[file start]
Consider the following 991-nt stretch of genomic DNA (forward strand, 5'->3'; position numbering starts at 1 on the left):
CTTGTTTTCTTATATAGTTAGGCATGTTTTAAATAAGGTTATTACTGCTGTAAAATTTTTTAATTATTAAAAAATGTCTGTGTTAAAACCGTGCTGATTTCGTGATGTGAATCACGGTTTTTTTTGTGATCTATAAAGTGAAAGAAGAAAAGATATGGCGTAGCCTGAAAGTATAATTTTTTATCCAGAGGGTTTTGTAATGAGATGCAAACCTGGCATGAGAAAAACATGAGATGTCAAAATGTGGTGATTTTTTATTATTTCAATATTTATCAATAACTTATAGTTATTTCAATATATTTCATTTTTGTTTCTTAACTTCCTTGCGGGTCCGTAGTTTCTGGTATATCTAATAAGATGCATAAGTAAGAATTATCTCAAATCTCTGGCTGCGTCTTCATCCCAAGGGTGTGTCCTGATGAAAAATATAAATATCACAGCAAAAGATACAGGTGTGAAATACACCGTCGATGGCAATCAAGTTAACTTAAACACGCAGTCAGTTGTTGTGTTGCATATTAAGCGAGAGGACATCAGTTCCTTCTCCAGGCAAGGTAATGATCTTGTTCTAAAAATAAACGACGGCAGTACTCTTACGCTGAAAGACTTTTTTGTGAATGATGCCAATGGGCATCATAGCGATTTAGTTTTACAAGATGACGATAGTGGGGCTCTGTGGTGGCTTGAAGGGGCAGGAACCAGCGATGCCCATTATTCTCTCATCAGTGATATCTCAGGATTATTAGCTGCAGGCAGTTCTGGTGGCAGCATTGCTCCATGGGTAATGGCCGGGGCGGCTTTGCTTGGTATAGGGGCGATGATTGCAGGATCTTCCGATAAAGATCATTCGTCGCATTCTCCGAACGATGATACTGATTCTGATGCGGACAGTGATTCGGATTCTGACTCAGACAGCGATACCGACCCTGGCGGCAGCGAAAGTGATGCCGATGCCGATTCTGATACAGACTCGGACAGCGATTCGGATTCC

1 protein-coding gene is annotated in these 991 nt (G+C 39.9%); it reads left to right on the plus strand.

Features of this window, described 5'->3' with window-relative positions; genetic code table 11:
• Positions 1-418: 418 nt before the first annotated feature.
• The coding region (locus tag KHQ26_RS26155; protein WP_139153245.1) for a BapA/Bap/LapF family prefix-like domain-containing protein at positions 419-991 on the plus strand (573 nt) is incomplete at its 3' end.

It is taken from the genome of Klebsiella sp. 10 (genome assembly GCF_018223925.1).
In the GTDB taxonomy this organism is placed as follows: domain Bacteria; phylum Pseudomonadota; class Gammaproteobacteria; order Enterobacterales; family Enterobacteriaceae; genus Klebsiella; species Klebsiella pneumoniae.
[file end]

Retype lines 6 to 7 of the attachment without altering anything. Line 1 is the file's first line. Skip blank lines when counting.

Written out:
• The coding region (locus tag KHQ26_RS26155; protein WP_139153245.1) for a BapA/Bap/LapF family prefix-like domain-containing protein at positions 419-991 on the plus strand (573 nt) is incomplete at its 3' end.

It is taken from the genome of Klebsiella sp. 10 (genome assembly GCF_018223925.1).